The Canadian Written exam determines whether you have sufficient knowledge of the country and its processes. It also aids in determining your English and French proficiency and if you know about your rights and responsibilities as a Canadian citizen. Subjects covered on the CIC Citizenship test include:
- Canadian Geography; both physical and political
- The Canadian government, history, culture, and its aboriginal peoples
- Events taking place in the Canadian society
- The rights, duties, and freedoms of Canadian citizens
- Canadian symbols
- The monarchy and Canadian Democracy
Tips on How to pass your CIC Citizenship Test
Taking the Canadian written test is the final step in the immigration journey. Although it is a thrilling experience, it is a nerve-wracking process. Below are some tips to help you pass the test on the first try.
1. Study ahead of time
It is advisable to start studying for the CIC Citizenship test early enough to avoid cramming a bulk load of information a few days before the exam. This is especially true for those who are yet to apply for citizenship. Ask your Canadian friends questions about the country’s history, culture, politics, and the current government.
It is also beneficial to keep up with the local and trending news until the day of your test. Read up on anything and everything Canadian to gain as much information as you possibly can. However, ensure that you get your information from credible sources.
2. Take Citizenship Classes
There are plenty of free or low-cost citizenship classes that you can take. Learning in a classroom environment has proven to improve your attention span, which allows you to retain more information than when you study by yourself. There are also various class discussions around relevant and essential topics about Canadian society.
Among organizations that offer citizenship classes include English as a Second Language (ESL) Programs, settlement agencies, and community centers. Likewise, most organizations that have English Classes also offer citizenship classes.
3. Consult the Official Study Guide
The Immigration, Refugees, and Citizenship Canada (IRCC) has an official study guide that you can use to prepare for the written exam. Its book, Discover Canada: The Rights and Responsibilities of Citizenship, is available online to download in audio or pdf format, or you can opt to order a copy by mail from the site or simply read it online. Reading this book religiously every day before you go to bed increases your chances of passing the exam.
4. Use Practice Tests
There are numerous Canadian Citizenship practice tests available for free online. Although they are not a shortcut to studying for the test, they serve as guides to prepare you to face the real CIC Citizenship test. When you take several practice tests, you gain the confidence to work on the actual test and develop a certain surety of your ability to pass.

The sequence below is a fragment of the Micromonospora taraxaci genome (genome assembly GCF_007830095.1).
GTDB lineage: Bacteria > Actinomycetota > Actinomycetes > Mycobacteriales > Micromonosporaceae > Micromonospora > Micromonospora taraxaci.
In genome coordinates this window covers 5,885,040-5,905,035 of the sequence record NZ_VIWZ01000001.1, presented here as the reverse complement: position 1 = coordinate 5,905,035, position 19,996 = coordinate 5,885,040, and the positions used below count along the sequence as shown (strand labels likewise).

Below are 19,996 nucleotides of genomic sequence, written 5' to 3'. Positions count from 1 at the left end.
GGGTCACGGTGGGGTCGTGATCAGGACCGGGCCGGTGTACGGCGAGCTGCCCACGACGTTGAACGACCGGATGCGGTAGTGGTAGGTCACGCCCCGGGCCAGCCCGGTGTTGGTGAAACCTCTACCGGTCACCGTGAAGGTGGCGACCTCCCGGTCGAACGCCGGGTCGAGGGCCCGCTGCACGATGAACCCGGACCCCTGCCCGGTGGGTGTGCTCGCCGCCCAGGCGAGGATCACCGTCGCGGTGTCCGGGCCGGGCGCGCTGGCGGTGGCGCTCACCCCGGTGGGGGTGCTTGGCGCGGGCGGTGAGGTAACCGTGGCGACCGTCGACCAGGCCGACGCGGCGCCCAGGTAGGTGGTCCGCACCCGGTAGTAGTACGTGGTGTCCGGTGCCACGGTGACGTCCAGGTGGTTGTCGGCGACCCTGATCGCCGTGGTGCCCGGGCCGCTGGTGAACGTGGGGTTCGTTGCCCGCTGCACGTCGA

5. Get a Study Buddy
If you are taking the CIC Citizenship test with your partner, family, or friends, you can read about it together. Having someone to go back and forth with when reading about Canada can go a long way in helping you memorize important information. It also helps you not to miss any information, which you can when studying by yourself.
Set time aside regularly where you quiz each other on various topics and discuss important topics. Also, seek clarification on areas where you are unsure and your study buddy has a good understanding of it. Think of it as a free and fun class.
What happens if you fail the test for the first time?
After taking the CIC Citizenship tests, you will receive the results on the same day or later on by mail. If you have passed, you will get the date and time of your celebration ceremony. However, if you failed but met the eligibility criteria, you will have a second chance to take the test. The second test
often takes place within four to eight weeks after the first test, but it may take longer to reschedule.
Upon failing the second test, you will receive a notice that schedules you for a citizenship interview with a citizenship official. The interview can last anywhere between 30-90 minutes and can be in person or via videoconference. If you do not pass all three attempts, the IRCC will refuse your application, requiring you to try again by starting the application process afresh.
If you are a permanent Canadian resident seeking citizenship, there are plenty of resources to help you pass the CIC Citizenship test. By applying the tips mentioned above, you are sure to pass the written exam. However, you must dedicate your time and effort to study for this test, just like you would any other test.